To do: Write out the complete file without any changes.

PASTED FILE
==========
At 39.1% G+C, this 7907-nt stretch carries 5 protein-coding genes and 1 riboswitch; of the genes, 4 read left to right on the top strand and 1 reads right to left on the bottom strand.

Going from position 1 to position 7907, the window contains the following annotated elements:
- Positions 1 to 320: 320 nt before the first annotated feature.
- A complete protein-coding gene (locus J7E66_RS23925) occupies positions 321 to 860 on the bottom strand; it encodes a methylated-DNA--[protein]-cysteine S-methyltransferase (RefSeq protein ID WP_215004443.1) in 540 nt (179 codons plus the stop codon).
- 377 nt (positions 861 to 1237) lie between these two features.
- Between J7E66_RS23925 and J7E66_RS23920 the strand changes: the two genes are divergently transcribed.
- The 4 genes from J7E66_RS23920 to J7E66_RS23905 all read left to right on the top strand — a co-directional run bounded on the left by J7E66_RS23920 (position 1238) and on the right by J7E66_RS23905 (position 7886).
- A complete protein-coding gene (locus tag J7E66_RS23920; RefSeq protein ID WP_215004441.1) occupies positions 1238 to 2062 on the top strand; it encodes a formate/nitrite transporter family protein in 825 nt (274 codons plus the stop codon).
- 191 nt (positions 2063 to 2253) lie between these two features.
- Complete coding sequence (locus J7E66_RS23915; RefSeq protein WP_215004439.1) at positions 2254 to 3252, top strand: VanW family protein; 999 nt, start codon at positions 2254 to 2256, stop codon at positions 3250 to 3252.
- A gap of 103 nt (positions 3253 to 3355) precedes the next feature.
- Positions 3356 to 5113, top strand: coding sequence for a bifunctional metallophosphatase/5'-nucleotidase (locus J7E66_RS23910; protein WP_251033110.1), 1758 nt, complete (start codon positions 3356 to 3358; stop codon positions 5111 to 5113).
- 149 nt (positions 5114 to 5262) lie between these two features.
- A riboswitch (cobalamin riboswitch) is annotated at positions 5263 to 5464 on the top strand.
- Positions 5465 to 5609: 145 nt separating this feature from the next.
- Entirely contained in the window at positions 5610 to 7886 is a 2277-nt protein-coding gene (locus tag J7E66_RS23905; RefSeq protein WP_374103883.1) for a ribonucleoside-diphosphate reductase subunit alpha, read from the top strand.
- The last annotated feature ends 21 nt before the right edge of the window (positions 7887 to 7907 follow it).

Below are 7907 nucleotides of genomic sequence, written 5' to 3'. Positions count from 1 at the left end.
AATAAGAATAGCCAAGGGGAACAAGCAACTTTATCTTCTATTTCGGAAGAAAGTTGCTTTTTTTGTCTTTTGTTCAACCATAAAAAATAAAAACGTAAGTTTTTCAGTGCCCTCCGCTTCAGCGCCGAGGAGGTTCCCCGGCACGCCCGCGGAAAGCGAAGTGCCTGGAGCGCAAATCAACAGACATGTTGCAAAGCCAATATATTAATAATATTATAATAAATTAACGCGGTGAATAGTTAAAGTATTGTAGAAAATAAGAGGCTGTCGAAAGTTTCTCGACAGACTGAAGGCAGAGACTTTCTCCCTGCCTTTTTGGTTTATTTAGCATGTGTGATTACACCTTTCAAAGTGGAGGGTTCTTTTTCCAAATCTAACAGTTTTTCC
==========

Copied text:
At 39.1% G+C, this 7907-nt stretch carries 5 protein-coding genes and 1 riboswitch; of the genes, 4 read left to right on the top strand and 1 reads right to left on the bottom strand.

Going from position 1 to position 7907, the window contains the following annotated elements:
- Positions 1 to 320: 320 nt before the first annotated feature.
- A complete protein-coding gene (locus J7E66_RS23925) occupies positions 321 to 860 on the bottom strand; it encodes a methylated-DNA--[protein]-cysteine S-methyltransferase (RefSeq protein ID WP_215004443.1) in 540 nt (179 codons plus the stop codon).
- 377 nt (positions 861 to 1237) lie between these two features.
- Between J7E66_RS23925 and J7E66_RS23920 the strand changes: the two genes are divergently transcribed.
- The 4 genes from J7E66_RS23920 to J7E66_RS23905 all read left to right on the top strand — a co-directional run bounded on the left by J7E66_RS23920 (position 1238) and on the right by J7E66_RS23905 (position 7886).
- A complete protein-coding gene (locus tag J7E66_RS23920; RefSeq protein ID WP_215004441.1) occupies positions 1238 to 2062 on the top strand; it encodes a formate/nitrite transporter family protein in 825 nt (274 codons plus the stop codon).
- 191 nt (positions 2063 to 2253) lie between these two features.
- Complete coding sequence (locus J7E66_RS23915; RefSeq protein WP_215004439.1) at positions 2254 to 3252, top strand: VanW family protein; 999 nt, start codon at positions 2254 to 2256, stop codon at positions 3250 to 3252.
- A gap of 103 nt (positions 3253 to 3355) precedes the next feature.
- Positions 3356 to 5113, top strand: coding sequence for a bifunctional metallophosphatase/5'-nucleotidase (locus J7E66_RS23910; protein WP_251033110.1), 1758 nt, complete (start codon positions 3356 to 3358; stop codon positions 5111 to 5113).
- 149 nt (positions 5114 to 5262) lie between these two features.
- A riboswitch (cobalamin riboswitch) is annotated at positions 5263 to 5464 on the top strand.
- Positions 5465 to 5609: 145 nt separating this feature from the next.
- Entirely contained in the window at positions 5610 to 7886 is a 2277-nt protein-coding gene (locus tag J7E66_RS23905; RefSeq protein WP_374103883.1) for a ribonucleoside-diphosphate reductase subunit alpha, read from the top strand.
- The last annotated feature ends 21 nt before the right edge of the window (positions 7887 to 7907 follow it).

Below are 7907 nucleotides of genomic sequence, written 5' to 3'. Positions count from 1 at the left end.
AATAAGAATAGCCAAGGGGAACAAGCAACTTTATCTTCTATTTCGGAAGAAAGTTGCTTTTTTTGTCTTTTGTTCAACCATAAAAAATAAAAACGTAAGTTTTTCAGTGCCCTCCGCTTCAGCGCCGAGGAGGTTCCCCGGCACGCCCGCGGAAAGCGAAGTGCCTGGAGCGCAAATCAACAGACATGTTGCAAAGCCAATATATTAATAATATTATAATAAATTAACGCGGTGAATAGTTAAAGTATTGTAGAAAATAAGAGGCTGTCGAAAGTTTCTCGACAGACTGAAGGCAGAGACTTTCTCCCTGCCTTTTTGGTTTATTTAGCATGTGTGATTACACCTTTCAAAGTGGAGGGTTCTTTTTCCAAATCTAACAGTTTTTCC